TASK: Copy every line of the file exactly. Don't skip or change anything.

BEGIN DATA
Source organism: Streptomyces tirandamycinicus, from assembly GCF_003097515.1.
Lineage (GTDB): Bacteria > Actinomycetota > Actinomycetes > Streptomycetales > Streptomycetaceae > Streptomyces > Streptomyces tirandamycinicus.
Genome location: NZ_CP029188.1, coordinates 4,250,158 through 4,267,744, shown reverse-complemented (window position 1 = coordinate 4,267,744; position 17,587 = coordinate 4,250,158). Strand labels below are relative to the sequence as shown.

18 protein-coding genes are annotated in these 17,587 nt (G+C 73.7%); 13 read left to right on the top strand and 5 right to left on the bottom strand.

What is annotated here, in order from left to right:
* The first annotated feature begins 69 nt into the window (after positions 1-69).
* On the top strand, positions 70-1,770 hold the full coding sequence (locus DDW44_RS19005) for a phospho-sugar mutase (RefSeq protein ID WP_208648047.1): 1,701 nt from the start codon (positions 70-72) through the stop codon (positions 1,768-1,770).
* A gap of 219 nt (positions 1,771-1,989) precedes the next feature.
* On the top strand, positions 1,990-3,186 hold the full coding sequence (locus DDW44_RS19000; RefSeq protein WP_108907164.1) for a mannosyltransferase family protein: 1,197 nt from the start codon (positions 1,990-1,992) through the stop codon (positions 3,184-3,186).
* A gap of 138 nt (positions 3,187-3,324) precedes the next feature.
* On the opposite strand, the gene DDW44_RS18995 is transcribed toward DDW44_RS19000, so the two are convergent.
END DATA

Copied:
Source organism: Streptomyces tirandamycinicus, from assembly GCF_003097515.1.
Lineage (GTDB): Bacteria > Actinomycetota > Actinomycetes > Streptomycetales > Streptomycetaceae > Streptomyces > Streptomyces tirandamycinicus.
Genome location: NZ_CP029188.1, coordinates 4,250,158 through 4,267,744, shown reverse-complemented (window position 1 = coordinate 4,267,744; position 17,587 = coordinate 4,250,158). Strand labels below are relative to the sequence as shown.

18 protein-coding genes are annotated in these 17,587 nt (G+C 73.7%); 13 read left to right on the top strand and 5 right to left on the bottom strand.

What is annotated here, in order from left to right:
* The first annotated feature begins 69 nt into the window (after positions 1-69).
* On the top strand, positions 70-1,770 hold the full coding sequence (locus DDW44_RS19005) for a phospho-sugar mutase (RefSeq protein ID WP_208648047.1): 1,701 nt from the start codon (positions 70-72) through the stop codon (positions 1,768-1,770).
* A gap of 219 nt (positions 1,771-1,989) precedes the next feature.
* On the top strand, positions 1,990-3,186 hold the full coding sequence (locus DDW44_RS19000; RefSeq protein WP_108907164.1) for a mannosyltransferase family protein: 1,197 nt from the start codon (positions 1,990-1,992) through the stop codon (positions 3,184-3,186).
* A gap of 138 nt (positions 3,187-3,324) precedes the next feature.
* On the opposite strand, the gene DDW44_RS18995 is transcribed toward DDW44_RS19000, so the two are convergent.